Valentines by Barbara Metzger

Valentines by Barbara Metzger
Publisher: Untreed Reads
Genre: Historical, Holiday, Paranormal
Length: Short Story (123 pgs)
Heat Level: Sensual
Rating: 4 stars
Reviewed by Poinsettia

A trio of Regency love stories for Sweethearts’ Day!


Audrina is desperate to ensure that Lord Blanford not only notices her beautiful cousin but marries her as well. However, Max’s head is beset by larger worries than matrimony–though he is curiously diverted by the antics of the flame-haired matchmaking minx. . . .


Exiled into obscurity by her odious father, Martine can only assume the romantic love notes on her doorstep are a mistake–intended for another. Who could it be? Only Cupid knows–as mischief and merriment mark the countdown to Valentine’s Day. . . .


Few blushing brides have their wedding night ruined by a ghost only they can see, but Senta’s hysterics send her groom running. Reconciling these stubborn newlyweds is no easy task–even for a handsome, oddly dressed apparition who calls himself the King . . . .

Valentines is an absolutely delightful collection of short stories!

“Bald Lies”
is the first story in this charming anthology, and definitely my favorite. I fell in love with Audrina (Dree) and Max right away. Dree is a sweet woman trying to save her cousin, Carrie, from a loveless, arranged marriage. Dree is outspoken, and I had to shake my head at her obvious attempts to push Carrie on Max. While Dree had Carrie’s best interest at heart, it is very clear that Carrie preferred another young gentleman, and that Max has absolutely no interest in Carrie. However, Max did find himself increasingly preoccupied with Dree.

I loved watching Max and Dree get to know each other. Even though the story is very short, Ms. Metzger paces the budding relationship between Max and Dree perfectly. Their connection feels absolutely genuine, and I found myself smiling whenever they were together. One of the things I found most interesting about Max and Dree, is that they are both extremely self-conscious about certain aspects of their appearance. Their insecurities make them more realistic and certainly helped bring them to life in my mind. Both Max and Dree make very silly attempts at concealing what they view as their imperfections. Little did they know their actions put them on a collision course with a happy ending that had me laughing out loud.

Martine’s situation is dire in “The Last Valentine” . She’s been banished from her family home for a youthful indiscretion, yet it is apparent that Martine is a warm and caring young woman. She had my sympathy immediately. When love notes start appearing at her door, Martine is touched and for the first time in a long time, she begins to have some hope of happiness in her future. I enjoyed reading the love notes with Martine and watching her gradually come back to life.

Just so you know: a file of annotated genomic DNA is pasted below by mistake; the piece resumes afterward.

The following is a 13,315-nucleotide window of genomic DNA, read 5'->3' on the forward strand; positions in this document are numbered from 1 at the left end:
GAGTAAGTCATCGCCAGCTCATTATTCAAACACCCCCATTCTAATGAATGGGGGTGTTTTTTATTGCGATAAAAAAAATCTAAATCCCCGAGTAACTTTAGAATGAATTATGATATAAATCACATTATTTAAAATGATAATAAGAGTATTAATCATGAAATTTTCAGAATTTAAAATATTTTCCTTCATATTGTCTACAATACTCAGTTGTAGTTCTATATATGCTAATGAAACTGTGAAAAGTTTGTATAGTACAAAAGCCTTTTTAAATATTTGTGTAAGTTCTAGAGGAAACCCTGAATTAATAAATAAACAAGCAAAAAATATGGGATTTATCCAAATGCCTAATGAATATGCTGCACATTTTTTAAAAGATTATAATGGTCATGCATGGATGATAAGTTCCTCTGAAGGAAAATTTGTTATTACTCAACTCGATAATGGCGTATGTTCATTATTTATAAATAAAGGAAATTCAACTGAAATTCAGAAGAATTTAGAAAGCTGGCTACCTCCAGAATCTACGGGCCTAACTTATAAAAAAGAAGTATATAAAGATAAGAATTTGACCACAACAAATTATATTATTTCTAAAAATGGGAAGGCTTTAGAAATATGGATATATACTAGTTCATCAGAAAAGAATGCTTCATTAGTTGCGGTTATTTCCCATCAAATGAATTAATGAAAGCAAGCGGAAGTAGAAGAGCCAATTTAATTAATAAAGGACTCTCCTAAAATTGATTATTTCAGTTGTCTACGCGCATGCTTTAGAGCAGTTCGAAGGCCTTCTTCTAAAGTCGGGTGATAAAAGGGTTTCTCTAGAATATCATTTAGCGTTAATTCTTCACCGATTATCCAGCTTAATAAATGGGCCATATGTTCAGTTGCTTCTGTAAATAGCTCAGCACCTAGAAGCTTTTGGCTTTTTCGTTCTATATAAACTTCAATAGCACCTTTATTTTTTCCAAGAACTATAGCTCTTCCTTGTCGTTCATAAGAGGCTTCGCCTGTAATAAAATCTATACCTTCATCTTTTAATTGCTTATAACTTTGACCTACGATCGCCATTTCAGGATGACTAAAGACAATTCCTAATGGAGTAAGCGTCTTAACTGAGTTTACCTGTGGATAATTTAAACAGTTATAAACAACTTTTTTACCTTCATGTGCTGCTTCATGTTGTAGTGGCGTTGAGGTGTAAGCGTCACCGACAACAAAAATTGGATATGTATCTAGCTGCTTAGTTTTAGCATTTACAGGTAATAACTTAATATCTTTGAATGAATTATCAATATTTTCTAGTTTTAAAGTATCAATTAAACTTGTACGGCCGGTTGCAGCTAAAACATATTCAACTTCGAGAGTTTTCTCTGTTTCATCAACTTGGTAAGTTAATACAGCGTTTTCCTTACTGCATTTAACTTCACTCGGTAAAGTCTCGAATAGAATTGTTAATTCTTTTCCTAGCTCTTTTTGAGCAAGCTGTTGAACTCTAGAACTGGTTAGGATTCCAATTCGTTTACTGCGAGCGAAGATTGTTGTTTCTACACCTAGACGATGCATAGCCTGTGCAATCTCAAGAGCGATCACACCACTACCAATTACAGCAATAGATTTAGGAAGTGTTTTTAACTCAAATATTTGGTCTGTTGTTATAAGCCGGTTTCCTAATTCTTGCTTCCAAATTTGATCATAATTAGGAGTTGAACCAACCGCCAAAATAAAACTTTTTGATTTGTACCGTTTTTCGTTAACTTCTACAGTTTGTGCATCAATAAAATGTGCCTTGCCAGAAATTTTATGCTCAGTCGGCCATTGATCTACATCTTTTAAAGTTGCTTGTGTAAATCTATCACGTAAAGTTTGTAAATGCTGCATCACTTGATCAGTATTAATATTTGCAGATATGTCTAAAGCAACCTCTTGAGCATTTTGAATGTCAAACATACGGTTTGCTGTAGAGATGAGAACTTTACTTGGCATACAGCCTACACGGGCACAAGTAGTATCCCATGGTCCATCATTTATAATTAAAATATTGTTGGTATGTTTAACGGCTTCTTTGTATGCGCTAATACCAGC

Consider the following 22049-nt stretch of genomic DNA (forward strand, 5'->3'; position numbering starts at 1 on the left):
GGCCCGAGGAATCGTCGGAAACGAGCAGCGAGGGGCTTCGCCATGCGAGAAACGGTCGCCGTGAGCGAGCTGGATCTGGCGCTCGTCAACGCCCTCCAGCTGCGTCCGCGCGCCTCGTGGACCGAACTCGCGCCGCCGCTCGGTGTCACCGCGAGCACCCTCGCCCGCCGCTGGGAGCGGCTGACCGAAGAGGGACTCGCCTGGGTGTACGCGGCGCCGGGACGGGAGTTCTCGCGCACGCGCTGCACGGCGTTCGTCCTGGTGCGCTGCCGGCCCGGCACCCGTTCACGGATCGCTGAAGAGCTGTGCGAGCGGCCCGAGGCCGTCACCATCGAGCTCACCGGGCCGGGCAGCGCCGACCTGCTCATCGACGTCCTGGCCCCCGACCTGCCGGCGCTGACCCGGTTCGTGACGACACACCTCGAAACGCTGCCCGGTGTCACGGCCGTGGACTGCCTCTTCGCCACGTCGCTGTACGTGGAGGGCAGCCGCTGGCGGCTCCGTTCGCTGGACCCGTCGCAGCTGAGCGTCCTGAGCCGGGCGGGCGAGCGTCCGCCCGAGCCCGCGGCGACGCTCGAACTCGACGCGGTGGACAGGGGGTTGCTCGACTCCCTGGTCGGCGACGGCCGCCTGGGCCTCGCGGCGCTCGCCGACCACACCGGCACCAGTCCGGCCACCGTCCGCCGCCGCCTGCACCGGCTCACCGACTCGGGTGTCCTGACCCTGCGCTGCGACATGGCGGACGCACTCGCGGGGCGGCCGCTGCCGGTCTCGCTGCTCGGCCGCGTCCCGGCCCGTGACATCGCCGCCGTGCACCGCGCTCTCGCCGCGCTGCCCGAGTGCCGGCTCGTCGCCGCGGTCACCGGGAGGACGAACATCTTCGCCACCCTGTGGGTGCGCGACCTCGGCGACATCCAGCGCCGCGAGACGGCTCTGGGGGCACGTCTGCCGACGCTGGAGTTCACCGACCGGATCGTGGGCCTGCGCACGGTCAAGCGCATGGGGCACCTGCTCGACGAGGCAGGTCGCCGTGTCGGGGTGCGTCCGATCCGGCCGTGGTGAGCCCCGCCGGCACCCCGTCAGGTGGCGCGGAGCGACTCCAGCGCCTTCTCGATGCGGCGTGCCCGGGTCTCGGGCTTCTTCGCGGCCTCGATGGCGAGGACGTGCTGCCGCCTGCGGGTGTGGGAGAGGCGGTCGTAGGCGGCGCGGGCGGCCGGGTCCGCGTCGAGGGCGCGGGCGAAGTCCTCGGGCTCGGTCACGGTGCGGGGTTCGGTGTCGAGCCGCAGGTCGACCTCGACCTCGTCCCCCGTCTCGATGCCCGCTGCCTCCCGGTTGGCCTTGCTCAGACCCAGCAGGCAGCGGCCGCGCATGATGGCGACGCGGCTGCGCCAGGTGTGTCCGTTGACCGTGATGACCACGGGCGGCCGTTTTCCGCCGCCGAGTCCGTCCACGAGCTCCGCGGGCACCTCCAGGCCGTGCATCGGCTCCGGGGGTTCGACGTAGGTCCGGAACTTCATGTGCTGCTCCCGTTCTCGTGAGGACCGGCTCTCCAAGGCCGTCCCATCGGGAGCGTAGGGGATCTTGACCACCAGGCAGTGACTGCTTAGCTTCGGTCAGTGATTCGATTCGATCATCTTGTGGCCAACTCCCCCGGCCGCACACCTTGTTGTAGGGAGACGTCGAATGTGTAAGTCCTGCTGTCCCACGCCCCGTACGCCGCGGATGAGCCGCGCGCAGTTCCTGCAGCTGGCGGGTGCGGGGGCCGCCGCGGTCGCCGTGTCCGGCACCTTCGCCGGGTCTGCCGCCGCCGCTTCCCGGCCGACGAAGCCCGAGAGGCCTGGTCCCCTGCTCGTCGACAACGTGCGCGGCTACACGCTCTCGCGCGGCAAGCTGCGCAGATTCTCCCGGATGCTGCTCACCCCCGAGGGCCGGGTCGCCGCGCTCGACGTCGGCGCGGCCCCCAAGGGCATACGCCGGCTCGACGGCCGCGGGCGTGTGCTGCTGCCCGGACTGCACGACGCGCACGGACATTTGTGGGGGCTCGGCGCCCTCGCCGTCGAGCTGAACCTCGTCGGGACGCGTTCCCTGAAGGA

Martine soon believes she has figured out the identity of her admirer. She seems so certain, that I completely followed her line of thinking and had little reason to doubt her conclusion. I began to think that the story was sweet, but predictable. However, Ms. Metzger threw in a hilarious twist at the very last moment that had my mouth dropping open in surprise. While I never could have pictured Martine’s happy ending, I believe that it is a much more fitting conclusion than the one I initially envisioned.

“Love and Tenderness” is definitely the oddest story in this collection. The ghost who ruins Senta’s wedding night has no memory of his past life, but remembers that he is a king. Like Senta, I assume that he is the spirit of some long dead royal. We were both completely wrong. Since he can’t remember his name, Senta calls him Sir Parcival. While Sir Parcival is entertaining and provides a small measure of help to Senta at pivotal moments in the story, I must admit that I found Sir Parcival’s appearances somewhat disruptive. I won’t spoil the story by revealing Sir Parcival’s true identity, but I will say that he definitely doesn’t belong in Senta’s world. Since Sir Parcival is so obviously out of place, I had a hard time settling in to Senta’s story.

Senta and her husband, Lee, are both very likable characters. However, they both strike me as rash individuals who need to learn to alternately listen and speak up at the appropriate times. The problems keeping them apart are generally not complicated and are of their own making. I found myself increasingly frustrated with them. If only they had taken a minute to listen to each other, they could have starting working as a team much sooner in the story. Despite this issue, I did enjoy reading about Senta, Lee, and Sir Parcival and his antics.

I thoroughly enjoyed reading Valentines. Ms. Metzger certainly has a knack for crafting amusing stories with unexpected endings. I recommend Valentines to anyone who likes their historical romance with a generous dose of humor.

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